SACRAMENTO, Calif. -- Yolanda Griffith still chuckles at the memory of the WNBA's collective surprise when her Sacramento Monarchs bruised their way through the playoffs last season to win their first title.
How did the teams' offseason changes affect them? What's their best-case scenario in 2006? And as the league celebrates its 10th season, what exactly does the franchise mean to the WNBA? ESPN.com's experts answered those three questions for each team as part of our season preview:
East preview pages
• Charlotte Sting
• Chicago Sky
• Connecticut Sun
• Detroit Shock
• Indiana Fever
• New York Liberty
• Washington Mystics
West preview pages
• Houston Comets
• Los Angeles Sparks
• Minnesota Lynx
• Phoenix Mercury
• Sacramento Monarchs
• San Antonio Silver Stars
• Seattle Storm
• Expert predictions
• Westhead ready to run
• Sun will shine again
• Bring on opening day
• What the coaches are saying
• Lieberman: Power rankings
• Shock the favorite (sort of)
With their heavy emphasis on defense and a roster free of big stars, the Monarchs' late surge to the city's first championship was a surprise to almost everybody except the players who did it. Most of those players are back for another run this summer, and their 36-year-old leader hopes there's another surprise in store for the WNBA.
"What it's going to take to win this year is to act like we didn't win last year,'' Griffith said. "Nobody thought we would do it. They thought we were just another team. We won a championship, we had a parade -- and now it feels like we didn't really win anything. We don't want to be one of those teams that are one-and-done.''
Sacramento opens the regular season today against the Phoenix Mercury (ABC, 4 ET). The Monarchs will receive their championship rings while their title banner is raised to the rafters of sold-out Arco Arena.
When the pregame festivities end, Griffith doesn't expect last season to be mentioned much again. The Monarchs have other concerns: Finding their groove without starters DeMya Walker and Chelsea Newton while blending rookies Kim Smith and Scholanda Dorrell into their veteran core.
But the title will be a fond memory -- and an incentive to the returning champs.
"When you're able to experience that as a team, it's intoxicating,'' said guard Kara Lawson, who missed the preseason with an unexplained, energy-sapping ailment. "You want to feel it again. That's what you hear [Michael] Jordan and [Larry] Bird talking about. You really want to have that again.''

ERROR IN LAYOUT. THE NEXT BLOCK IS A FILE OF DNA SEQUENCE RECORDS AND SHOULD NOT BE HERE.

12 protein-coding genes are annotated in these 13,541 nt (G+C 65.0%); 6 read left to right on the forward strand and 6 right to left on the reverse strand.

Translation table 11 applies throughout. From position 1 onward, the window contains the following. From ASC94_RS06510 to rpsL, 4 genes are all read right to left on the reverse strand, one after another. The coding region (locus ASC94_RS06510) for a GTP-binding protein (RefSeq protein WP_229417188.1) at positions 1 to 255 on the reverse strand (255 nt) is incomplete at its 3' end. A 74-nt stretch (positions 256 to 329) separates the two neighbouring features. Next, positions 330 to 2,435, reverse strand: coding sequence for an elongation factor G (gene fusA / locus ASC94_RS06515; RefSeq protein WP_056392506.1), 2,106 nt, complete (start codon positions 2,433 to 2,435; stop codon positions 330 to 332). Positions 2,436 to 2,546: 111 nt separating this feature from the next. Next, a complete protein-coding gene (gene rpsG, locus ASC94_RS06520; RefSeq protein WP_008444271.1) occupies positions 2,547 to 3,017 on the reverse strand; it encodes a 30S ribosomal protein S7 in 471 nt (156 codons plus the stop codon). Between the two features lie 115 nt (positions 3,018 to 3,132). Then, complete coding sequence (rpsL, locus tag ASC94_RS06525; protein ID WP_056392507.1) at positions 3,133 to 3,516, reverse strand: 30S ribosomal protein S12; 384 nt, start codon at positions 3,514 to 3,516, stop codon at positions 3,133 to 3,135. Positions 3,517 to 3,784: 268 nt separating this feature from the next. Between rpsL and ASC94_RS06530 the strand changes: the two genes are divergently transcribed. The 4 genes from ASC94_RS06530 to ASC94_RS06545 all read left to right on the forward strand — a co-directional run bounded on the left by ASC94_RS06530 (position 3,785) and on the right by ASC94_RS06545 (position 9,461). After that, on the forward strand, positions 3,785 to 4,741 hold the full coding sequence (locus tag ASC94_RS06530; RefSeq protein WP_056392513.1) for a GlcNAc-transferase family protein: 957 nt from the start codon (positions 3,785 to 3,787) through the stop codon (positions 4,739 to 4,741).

The Monarchs kept much of last season's core intact, but made two significant changes.
They lost Newton, a defensive specialist who started all 34 games last season and made the WNBA's all-rookie team, to Chicago in the expansion draft. Walker, last season's surprise leading scorer, then gave birth and went on maternity leave April 11, and the Monarchs don't know when she'll return.
"A whole lot is different,'' Griffith said. "We don't have Chelsea. We don't have DeMya at the start of the season. Our team last year was so unselfish. Nobody cared who did what. Teams were sleeping on us last year, but we sneaked up and won a championship.''
After nearly leaving the team last summer, Griffith sacrificed her statistics and poured herself into coach John Whisenant's obsessive defense, which wore down the league's top clubs. Whisenant is back for his third full season in charge, and he's sticking with his formula.
Whisenant's philosophies are intriguing contrasts, with rigorous, structured defense combined with improvised, free-flowing offense. The combination is tough to instill, but it worked tremendously last season once Whisenant sold it to the club.
"They're exercising their defensive muscles, which they haven't used on their foreign teams,'' Whisenant said during camp. "Fans don't understand that we have to work very hard at all five positions defensively, or we're going to give up layups. The only way this works like it did last year is if we all play it together, as hard as we can.''
Nicole Powell provided a key boost of energy to the offense in her impressive first season with Sacramento, but the Monarchs need even more scoring from the Stanford star this season. Kristin Haynie is expected to improve as Ticha Penicheiro's backup at point guard, and Sacramento is hoping to get a full season out of Lawson.
But defense will always be king on Whisenant's teams -- and if the early weeks of the season are any indication, the Monarchs are back on track for title contention.
"Right now, we can't even score on each other in practice,'' Griffith said. "That's how good our defense is right now.''
Copyright 2006 by The Associated Press